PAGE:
(Dedicated to Roy Keppy, treasured friend, and mentor)

The best mentor I ever had in the pork business was the late Roy Keppy. He taught me the difference between what the “radicals” are proposing and reality.

Having worked side by side with Roy, both in the show ring and on the farm, I can assure you some of these atrocious welfare protesters would change their mind if they would had spent just one day with him.

I learned firsthand what it was like to clean, disinfect, and sanitize an individual confined farrowing crate versus rotating A-frame huts to green lush alfalfa fields. Though both required a lot of manual labor, there wasn’t much doubt about the comparison of efficiency and weaning rate. While the visual sight of rolling hills, green alfalfa, individual picket fence-type huts, and free-roaming sows is conducive to the tree-huggers, it doesn’t do nearly as much for the bottom line as a confined sow farrowing operation.

Roy did everything just right, and just a little better than everyone else. He made history by winning the truckload division at the National Barrow Show in Austin, MN – the first cross breed to ever win!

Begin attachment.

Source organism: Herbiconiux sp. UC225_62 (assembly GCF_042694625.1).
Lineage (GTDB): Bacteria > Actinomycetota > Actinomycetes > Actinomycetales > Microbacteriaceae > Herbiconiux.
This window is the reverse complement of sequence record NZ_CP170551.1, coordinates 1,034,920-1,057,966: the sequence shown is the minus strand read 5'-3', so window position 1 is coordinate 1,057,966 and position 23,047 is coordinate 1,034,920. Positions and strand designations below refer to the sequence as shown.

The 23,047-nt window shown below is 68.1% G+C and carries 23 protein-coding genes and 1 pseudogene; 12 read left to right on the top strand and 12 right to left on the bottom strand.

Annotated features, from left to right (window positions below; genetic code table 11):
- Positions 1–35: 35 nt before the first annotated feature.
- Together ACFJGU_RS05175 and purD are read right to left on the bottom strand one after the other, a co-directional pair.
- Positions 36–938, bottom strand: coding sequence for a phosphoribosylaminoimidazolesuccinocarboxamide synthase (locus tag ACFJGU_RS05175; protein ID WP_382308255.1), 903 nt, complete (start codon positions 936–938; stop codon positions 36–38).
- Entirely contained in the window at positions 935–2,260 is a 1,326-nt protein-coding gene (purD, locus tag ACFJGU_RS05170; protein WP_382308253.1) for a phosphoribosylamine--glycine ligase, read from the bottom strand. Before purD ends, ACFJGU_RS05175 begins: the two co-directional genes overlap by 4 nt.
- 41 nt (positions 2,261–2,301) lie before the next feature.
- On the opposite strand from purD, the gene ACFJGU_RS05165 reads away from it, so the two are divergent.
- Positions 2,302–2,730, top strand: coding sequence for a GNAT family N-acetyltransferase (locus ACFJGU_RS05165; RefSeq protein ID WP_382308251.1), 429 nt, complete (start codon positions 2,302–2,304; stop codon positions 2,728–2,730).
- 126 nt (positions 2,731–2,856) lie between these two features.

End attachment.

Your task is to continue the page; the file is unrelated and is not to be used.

I’m proud to say I was a participant in that decision and even prouder to have been at his side when the National Pork Producers Council was formed. He wrote out a check for $5,000.00. That was a lot of money back in the early 60’s, but others began to follow suit — thus again, history was made.

I was even prouder to have been considered for the position of Executive Director of the NPPC. When Roy called and asked if l would be interested in the position, I never envisioned what it would someday become.

Also, I never envisioned the power of a handful of radicals in this country. One can only hope that there are more Roy Keppy’s that will step up to the plate and put a stop to their insanity.

Though I’ve been involved in the most dramatic evolution of the livestock industry, there was no greater “eye opener” that that of my special relationship with Roy Keppy (Mr. Hog Producer of the Century).

While working for Oscar Mayer & Co. in Davenport, Iowa, I was fortunate enough to have the opportunity to involve myself with this man and his family. Because of this experience, there is no one in the hog industry for which I have more respect.

May the industry honor his legacy by preserving the rights of all hog producers in this great country.